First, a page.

1st Congress of the International Academy of Digital Pathology Quebec City, Canada, August 3–5, 2011. Part IIView this Special Issue
A Role of Three-Dimensional (3D)-Reconstruction in the Classification of Lung Adenocarcinoma
Background: Three-dimensional (3D)-reconstruction from paraffin embedded sections has been considered laborious and time-consuming. However, the high-resolution images of large object areas and different fields of view obtained by 3D-reconstruction make one wonder whether it can add a new insight into lung adenocarcinoma, the most frequent histology type of lung cancer characterized by its morphological heterogeneity.Objective: In this work, we tested whether an automated tissue sectioning machine and slide scanning system could generate precise 3D-reconstruction of microanatomy of the lung and help us better understand and define histologic subtypes of lung adenocarcinoma.Methods: Four formalin-fixed human lung adenocarcinoma resections were studied. Paraffin embedded tissues were sectioned with Kurabo-Automated tissue sectioning machine and serial sections were automatically stained and scanned with a Whole Slide Imaging system. The resulting stacks of images were 3D reconstructed by Pannoramic Viewer software.Results: Two of the four specimens contained islands of tumor cells detached in alveolar spaces that had not been described in any of the existing adenocarcinoma classifications. 3D-reconstruction revealed the details of spatial distribution and structural interaction of the tumor that could hardly be observed by 2D light microscopy studies. The islands of tumor cells extended into a deeper aspect of the tissue, and were interconnected with each other and with the main tumor with a solid pattern that was surrounded by the islands. The finding raises the question whether the islands of tumor cells should be classified into a solid pattern in the current classification.Conclusion: The combination of new technologies enabled us to build an effective 3D-reconstruction of resected lung adenocarcinomas. 3D-reconstruction may help us refine the classification of lung adenocarcinoma by adding detailed spatial/structural information to 2D light microscopy evaluation.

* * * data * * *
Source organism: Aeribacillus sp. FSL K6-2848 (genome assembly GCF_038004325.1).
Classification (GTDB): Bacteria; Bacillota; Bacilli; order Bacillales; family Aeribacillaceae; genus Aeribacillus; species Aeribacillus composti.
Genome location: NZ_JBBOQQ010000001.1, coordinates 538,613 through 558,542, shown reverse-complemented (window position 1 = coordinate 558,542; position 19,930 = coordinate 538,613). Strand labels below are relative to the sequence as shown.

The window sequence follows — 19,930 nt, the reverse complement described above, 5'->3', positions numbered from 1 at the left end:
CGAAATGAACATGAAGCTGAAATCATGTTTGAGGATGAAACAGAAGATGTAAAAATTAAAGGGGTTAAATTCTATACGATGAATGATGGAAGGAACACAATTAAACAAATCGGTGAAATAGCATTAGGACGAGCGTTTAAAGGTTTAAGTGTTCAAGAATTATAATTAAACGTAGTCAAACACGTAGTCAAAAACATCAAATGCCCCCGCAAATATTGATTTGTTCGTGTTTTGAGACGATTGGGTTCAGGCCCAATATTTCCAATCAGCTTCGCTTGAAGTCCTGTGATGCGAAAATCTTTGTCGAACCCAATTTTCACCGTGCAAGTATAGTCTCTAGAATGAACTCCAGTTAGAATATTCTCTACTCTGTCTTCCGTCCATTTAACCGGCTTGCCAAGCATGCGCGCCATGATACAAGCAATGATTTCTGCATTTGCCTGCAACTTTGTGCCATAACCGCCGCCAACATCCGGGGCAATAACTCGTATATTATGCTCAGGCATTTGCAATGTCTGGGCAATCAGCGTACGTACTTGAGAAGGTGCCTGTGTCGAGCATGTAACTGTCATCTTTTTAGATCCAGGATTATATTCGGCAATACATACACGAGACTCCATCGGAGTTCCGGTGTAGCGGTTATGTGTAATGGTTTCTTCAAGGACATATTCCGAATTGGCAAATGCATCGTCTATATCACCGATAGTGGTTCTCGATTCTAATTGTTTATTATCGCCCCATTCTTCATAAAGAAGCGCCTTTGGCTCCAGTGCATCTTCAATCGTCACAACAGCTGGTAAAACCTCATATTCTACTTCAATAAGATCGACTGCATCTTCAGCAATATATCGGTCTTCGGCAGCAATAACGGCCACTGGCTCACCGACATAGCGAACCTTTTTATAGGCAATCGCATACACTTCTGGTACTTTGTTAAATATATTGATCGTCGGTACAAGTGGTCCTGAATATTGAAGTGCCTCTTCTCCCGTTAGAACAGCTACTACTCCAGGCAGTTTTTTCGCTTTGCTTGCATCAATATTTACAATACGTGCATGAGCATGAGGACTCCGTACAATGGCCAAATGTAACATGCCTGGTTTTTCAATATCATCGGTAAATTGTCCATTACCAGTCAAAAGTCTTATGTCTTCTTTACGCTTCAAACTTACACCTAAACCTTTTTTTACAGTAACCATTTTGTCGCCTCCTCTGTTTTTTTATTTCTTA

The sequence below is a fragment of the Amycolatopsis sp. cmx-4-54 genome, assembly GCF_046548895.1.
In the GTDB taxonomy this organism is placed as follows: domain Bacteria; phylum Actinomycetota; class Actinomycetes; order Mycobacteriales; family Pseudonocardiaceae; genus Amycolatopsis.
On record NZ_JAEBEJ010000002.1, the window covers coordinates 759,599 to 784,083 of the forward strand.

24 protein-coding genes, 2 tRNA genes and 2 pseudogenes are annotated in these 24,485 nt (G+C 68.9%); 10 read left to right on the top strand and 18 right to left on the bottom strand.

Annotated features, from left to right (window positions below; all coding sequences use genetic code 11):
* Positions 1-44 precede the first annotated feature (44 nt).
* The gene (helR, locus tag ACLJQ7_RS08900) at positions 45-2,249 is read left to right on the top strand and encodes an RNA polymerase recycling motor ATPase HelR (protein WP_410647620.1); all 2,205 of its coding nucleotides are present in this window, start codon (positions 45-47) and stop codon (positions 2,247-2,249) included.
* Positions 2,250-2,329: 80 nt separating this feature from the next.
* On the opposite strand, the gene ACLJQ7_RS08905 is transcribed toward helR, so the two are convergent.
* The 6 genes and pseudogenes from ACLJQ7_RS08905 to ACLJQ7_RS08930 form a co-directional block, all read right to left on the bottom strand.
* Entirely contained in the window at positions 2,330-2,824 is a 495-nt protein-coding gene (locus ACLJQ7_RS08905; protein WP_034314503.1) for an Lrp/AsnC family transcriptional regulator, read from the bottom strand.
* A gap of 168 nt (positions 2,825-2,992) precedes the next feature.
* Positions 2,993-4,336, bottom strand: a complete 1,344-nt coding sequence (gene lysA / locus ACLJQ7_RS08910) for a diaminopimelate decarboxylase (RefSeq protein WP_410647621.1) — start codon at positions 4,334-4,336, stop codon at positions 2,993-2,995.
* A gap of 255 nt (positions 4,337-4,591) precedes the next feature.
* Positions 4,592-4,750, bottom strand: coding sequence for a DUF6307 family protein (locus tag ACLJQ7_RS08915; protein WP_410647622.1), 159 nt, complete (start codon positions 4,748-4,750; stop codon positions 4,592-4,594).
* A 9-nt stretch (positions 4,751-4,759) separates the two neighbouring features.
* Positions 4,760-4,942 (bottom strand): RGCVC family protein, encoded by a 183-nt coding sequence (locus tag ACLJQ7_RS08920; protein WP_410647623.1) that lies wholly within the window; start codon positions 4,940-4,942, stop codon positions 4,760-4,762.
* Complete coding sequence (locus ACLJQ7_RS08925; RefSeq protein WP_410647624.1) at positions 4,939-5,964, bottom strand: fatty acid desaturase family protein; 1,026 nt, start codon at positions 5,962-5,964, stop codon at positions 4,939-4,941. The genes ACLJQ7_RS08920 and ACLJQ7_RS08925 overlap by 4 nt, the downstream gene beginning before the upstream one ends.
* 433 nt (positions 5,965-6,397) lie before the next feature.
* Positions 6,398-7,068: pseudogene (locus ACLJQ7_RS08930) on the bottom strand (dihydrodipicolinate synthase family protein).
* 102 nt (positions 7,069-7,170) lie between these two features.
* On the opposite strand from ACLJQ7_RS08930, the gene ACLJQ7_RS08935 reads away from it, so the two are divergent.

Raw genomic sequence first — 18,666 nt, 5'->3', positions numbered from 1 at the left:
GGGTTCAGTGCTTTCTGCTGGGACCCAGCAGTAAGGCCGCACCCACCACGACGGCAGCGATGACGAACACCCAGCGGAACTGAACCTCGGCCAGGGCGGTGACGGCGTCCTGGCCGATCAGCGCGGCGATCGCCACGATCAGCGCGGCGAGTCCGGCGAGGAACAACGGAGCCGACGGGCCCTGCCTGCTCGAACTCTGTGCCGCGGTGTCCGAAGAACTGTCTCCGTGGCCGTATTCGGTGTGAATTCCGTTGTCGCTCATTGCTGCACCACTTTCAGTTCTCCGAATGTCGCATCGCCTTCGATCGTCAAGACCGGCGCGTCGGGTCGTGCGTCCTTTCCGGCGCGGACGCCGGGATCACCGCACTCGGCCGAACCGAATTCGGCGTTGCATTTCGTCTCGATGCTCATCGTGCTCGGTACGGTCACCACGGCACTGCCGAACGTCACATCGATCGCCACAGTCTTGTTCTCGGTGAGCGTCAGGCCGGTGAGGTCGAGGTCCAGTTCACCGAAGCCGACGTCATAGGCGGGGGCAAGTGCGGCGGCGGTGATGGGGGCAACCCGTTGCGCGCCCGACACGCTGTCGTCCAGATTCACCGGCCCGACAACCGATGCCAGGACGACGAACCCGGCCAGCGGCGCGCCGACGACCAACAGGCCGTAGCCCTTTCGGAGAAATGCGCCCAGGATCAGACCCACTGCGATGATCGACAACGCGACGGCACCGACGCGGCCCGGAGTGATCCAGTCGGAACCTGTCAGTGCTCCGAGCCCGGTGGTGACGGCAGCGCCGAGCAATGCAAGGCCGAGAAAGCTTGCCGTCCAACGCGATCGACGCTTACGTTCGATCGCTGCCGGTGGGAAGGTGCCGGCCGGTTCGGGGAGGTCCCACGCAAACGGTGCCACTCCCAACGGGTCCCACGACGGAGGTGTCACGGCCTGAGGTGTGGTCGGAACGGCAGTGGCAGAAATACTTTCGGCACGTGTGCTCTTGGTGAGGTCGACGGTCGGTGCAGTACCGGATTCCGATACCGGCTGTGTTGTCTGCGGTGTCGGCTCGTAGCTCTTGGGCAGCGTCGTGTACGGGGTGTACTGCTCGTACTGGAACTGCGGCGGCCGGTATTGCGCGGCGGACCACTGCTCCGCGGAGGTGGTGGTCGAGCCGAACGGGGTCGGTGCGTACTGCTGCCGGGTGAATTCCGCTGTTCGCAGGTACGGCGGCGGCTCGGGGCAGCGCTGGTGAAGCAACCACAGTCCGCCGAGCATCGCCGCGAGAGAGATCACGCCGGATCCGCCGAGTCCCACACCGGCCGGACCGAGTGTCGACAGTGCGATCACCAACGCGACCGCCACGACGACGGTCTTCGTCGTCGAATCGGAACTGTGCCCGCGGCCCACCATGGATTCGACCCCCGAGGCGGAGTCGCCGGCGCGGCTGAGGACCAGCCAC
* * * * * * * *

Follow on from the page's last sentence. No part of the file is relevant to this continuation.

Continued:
Copyright © 2012 Hindawi Publishing Corporation and the authors. This is an open access article distributed under the Creative Commons Attribution License, which permits unrestricted use, distribution, and reproduction in any medium, provided the original work is properly cited.